You have a difficult time committing to your reflection.
On a Friday, you notice the posture of your neck and you want to file a restraining order against the skin which has begun to rebel in a grilled-cheese-melting-out-of-the-bread sort of way.
Eight months ago, you gave away your full-length mirror to the woman around the corner who said it had “been awhile since she had taken notice of her bottom parts.” Now, sometimes you miss knowing the exact pattern of your cellulite behind your thighs.
You wish your hair was shorter. Straighter, yet more queer. You imagine it darker. Lighter. Streaked like the young ones do. When you walk, before all the passing windows remind you otherwise, you imagine yourself more boyish, younger, less crumpled.
You are eighteen, when you fall in love for what you think is the first time and decide to add another hole to your body. You pierce your eyebrow to match hers. She wears thick rings, several at a time. You are still figuring out the blur of your identity, so you do the same. Your skin is not strong enough to handle the weight, so the skin flap covering the jewelry gets thinner and thinner. Then, one day after a fight with her or yourself (who remembers), you rip the rings out. You don’t remember blood; you barely remember her now.
You often forget to clip your toenails. You have a difficult time remembering your body that far down.
If this were a movie, your love match would look at all your scars and ask for the stories. While Arcade Fire played in the background. Or Devotchka. Or Boy George. You’d point and lift and reveal as though this were a moment of foreplay. As though your scars are sexy. As though each pale slur is a love letter or romantic elegy.
Your teeth remind you of your adolescent rebellion. You wish you had an addiction to floss, and not to late night jelly beans. You told a lover once that you used to wear braces. They were convinced you meant on your legs.
“What do you mean you’re an atheist? Clearly you’re a Jew. I mean, your nose.” This was spoken by a co-worker. Or lover. It might have been a student. Or a cashier at the corner bodega. You never let anyone touch it. For years, you feared it was unstable and could collapse at any time. I mean, the drugs. I mean, the smells of trauma you collected in there.
The truth is, you like your nipples, even though they are over-dramatic and highly caffeinated. You just wish they lived on top of a mole hill, rather than a mountain.
You can’t really remember much about the state of your vagina. (See stanza three). You feel the hair, when you’re in the mood to touch yourself. You know it’s appropriately sized. You know about its unconfirmed mood and anxiety disorder. You still don’t know how to approach it.
You are eleven. Or twelve. Maybe ten. Your orthodontist, who had a fetish for onions and rubber, yells at your small lips. “I need you to open wider,” he growls. You tell him you are making the largest circle you can and that if he is insistent on mouth-shaming, he should speak to your mother who gave them to you.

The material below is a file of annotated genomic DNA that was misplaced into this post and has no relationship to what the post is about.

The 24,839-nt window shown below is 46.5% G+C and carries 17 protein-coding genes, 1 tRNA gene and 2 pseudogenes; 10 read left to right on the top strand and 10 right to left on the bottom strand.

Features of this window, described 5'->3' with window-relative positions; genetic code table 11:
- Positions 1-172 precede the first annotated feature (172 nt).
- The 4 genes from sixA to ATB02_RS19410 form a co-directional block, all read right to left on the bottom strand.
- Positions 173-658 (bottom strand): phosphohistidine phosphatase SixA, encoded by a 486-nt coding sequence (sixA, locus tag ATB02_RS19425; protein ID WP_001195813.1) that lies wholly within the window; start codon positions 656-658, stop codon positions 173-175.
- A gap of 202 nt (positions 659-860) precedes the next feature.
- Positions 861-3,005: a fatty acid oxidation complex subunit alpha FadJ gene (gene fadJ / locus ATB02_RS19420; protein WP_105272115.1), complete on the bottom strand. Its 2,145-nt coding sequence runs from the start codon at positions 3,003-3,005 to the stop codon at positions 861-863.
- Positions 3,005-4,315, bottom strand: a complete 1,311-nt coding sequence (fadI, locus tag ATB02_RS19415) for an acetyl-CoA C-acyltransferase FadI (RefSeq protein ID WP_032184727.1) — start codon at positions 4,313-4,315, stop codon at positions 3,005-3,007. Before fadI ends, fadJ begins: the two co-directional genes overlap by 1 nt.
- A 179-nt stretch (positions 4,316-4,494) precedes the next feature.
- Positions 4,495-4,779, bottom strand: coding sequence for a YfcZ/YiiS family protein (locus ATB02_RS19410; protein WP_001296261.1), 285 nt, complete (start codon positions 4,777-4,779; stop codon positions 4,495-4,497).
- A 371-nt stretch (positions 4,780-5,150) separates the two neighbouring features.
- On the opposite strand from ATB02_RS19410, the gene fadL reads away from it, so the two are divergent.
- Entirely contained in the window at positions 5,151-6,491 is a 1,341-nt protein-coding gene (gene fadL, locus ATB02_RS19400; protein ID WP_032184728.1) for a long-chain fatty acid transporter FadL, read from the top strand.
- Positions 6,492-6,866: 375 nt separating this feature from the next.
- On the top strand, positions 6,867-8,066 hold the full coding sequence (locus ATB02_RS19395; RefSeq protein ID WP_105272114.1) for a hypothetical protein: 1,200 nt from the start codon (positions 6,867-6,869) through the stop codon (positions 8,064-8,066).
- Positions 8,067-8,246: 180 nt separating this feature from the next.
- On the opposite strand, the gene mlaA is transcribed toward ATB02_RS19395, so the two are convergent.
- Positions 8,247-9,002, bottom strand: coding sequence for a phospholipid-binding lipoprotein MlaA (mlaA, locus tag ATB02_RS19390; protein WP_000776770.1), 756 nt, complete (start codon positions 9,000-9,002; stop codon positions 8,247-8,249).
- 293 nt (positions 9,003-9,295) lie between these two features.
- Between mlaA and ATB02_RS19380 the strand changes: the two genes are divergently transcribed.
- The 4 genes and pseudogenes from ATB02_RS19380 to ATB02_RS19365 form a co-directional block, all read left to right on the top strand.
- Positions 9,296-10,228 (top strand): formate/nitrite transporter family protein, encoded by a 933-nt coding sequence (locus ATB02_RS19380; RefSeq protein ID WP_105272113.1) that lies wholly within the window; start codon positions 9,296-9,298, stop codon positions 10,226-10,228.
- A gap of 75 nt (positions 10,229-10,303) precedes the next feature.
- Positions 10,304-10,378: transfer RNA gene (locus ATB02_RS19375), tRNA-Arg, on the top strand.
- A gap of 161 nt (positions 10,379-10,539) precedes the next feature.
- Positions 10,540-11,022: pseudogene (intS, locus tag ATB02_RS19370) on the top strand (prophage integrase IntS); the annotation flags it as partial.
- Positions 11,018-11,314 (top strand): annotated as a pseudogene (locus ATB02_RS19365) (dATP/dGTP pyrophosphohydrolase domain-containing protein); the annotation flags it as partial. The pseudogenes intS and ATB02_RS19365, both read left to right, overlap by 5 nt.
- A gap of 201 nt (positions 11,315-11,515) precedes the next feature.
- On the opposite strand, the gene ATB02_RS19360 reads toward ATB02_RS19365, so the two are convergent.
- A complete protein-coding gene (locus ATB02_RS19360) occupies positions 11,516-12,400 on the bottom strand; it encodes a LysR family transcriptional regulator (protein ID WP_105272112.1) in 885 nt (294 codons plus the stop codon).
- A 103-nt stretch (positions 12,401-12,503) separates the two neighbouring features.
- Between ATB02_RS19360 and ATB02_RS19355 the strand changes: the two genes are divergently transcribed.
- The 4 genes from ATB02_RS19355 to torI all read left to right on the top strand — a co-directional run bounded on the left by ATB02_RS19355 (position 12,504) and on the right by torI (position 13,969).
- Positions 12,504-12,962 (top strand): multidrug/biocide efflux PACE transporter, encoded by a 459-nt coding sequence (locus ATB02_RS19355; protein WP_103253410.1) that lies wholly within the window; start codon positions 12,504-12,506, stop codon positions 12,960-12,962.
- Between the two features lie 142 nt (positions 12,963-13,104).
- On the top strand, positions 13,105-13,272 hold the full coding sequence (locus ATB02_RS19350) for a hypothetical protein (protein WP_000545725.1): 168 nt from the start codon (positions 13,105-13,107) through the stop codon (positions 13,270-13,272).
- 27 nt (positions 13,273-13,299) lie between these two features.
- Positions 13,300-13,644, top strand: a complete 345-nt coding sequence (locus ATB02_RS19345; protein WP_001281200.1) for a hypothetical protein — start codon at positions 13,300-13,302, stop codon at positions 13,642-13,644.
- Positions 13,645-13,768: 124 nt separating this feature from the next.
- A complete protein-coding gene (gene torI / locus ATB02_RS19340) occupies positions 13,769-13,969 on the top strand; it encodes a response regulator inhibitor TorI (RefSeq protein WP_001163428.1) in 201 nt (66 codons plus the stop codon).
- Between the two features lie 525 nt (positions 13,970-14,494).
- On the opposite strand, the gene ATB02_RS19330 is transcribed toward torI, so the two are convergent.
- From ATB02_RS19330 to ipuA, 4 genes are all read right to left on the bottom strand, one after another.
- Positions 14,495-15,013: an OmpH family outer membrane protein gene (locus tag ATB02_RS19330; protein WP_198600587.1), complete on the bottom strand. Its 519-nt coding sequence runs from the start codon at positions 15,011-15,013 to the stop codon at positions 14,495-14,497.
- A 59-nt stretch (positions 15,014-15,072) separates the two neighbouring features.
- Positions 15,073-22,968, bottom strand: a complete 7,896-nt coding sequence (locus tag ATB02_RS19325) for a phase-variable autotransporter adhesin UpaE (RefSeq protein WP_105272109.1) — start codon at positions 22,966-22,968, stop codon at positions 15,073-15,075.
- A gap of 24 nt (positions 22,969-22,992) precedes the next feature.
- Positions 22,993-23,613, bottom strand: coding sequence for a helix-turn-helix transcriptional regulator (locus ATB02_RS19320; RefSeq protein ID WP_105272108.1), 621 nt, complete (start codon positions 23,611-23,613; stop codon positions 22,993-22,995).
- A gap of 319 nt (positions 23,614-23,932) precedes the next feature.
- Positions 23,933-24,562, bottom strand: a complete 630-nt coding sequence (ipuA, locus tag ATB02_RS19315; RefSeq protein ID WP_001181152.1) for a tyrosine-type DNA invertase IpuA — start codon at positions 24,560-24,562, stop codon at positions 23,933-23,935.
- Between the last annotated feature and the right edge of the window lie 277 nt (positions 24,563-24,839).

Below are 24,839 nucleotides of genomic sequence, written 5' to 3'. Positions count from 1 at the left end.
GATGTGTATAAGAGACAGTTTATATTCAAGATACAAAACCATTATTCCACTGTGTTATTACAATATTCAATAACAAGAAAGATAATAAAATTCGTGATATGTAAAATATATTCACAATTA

A magazine tells you that those who are most symmetrical are considered beautiful. All you can think of are butterflies. You learn from several lovers that your breasts are not the same. And that one thigh seems fatter than the other. And your hair grows longer on one side. And even your nostrils are not proportionate. You want to know why balance is so desired. Even uniforms have flaws. You grow tired trying to figure out ways to even yourself out.
On a Saturday, you are laying naked against a woman who asks you what your favorite body part on yourself is. You remain silent for what feels like three and a half days, but she is patient. She alphabetizes her list and you start to panic that you cannot even think of a bone on your body you don’t feel infuriated toward. Finally, you say, “my back” because you’ve forgotten what it looks like. Because your mirror is too tall to even see it. Because you’ve stopped turning around. She smiles, pleased that you had decided on something. Some part of you which you could call beautiful or at least preferred.
Your internet is down, so there is nothing left to do but count all the moles on your body. You give them names like Pre-cancerous and Harold. You connect them, creating shapes on your flesh. Your forearm looks like a heart monitor, rising and falling. Your thighs have flat-lined. You find three-quarters of the alphabet on your face. Some people call them beauty marks, but they just look like potholes to you. Punctuation marks. Reminders of how little you protect yourself.
It is evening and the air is roasted dark. You know it’s still there, but you cannot see it. You lay on your hands, so you cannot feel around. You can hear the nearby hissing of your mirror, two rooms away. You feel words on your tongue, keeping you up. You try to swallow them, but they are dry and thick. Gristle. When you sleep, you dream of symmetry. Of calendars. Of paved roads. Here, in the night, is when you get to leave your reflection behind. Here, is when you are everything else and nothing, before you become what you always were in the morning, when the sun wakes.
Aimee interviews Anne Waldman in great weather for MEDIA’s latest anthology, Before Passing.
Read more Aimee in her latest full-length collection, meant to wake up feeling
Photograph by Gina Williams